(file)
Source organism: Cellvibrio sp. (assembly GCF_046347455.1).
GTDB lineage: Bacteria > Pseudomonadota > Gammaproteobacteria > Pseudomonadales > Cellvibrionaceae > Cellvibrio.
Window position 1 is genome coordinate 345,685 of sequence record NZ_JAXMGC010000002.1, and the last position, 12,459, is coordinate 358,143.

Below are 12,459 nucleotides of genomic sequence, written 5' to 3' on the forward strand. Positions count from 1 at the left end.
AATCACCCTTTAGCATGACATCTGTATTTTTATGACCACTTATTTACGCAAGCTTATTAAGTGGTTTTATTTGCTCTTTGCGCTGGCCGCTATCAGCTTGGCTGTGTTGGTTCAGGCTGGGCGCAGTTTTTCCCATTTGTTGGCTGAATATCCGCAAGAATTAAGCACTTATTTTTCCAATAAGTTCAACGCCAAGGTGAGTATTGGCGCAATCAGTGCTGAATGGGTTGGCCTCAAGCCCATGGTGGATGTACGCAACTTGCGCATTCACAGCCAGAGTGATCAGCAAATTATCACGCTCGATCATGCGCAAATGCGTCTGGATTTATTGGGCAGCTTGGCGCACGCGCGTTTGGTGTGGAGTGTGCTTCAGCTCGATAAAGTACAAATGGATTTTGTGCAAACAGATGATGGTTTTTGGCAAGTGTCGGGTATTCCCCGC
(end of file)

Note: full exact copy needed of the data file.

Source organism: Cellvibrio sp. (assembly GCF_046347455.1).
GTDB lineage: Bacteria > Pseudomonadota > Gammaproteobacteria > Pseudomonadales > Cellvibrionaceae > Cellvibrio.
Window position 1 is genome coordinate 345,685 of sequence record NZ_JAXMGC010000002.1, and the last position, 12,459, is coordinate 358,143.

Below are 12,459 nucleotides of genomic sequence, written 5' to 3' on the forward strand. Positions count from 1 at the left end.
AATCACCCTTTAGCATGACATCTGTATTTTTATGACCACTTATTTACGCAAGCTTATTAAGTGGTTTTATTTGCTCTTTGCGCTGGCCGCTATCAGCTTGGCTGTGTTGGTTCAGGCTGGGCGCAGTTTTTCCCATTTGTTGGCTGAATATCCGCAAGAATTAAGCACTTATTTTTCCAATAAGTTCAACGCCAAGGTGAGTATTGGCGCAATCAGTGCTGAATGGGTTGGCCTCAAGCCCATGGTGGATGTACGCAACTTGCGCATTCACAGCCAGAGTGATCAGCAAATTATCACGCTCGATCATGCGCAAATGCGTCTGGATTTATTGGGCAGCTTGGCGCACGCGCGTTTGGTGTGGAGTGTGCTTCAGCTCGATAAAGTACAAATGGATTTTGTGCAAACAGATGATGGTTTTTGGCAAGTGTCGGGTATTCCCCGC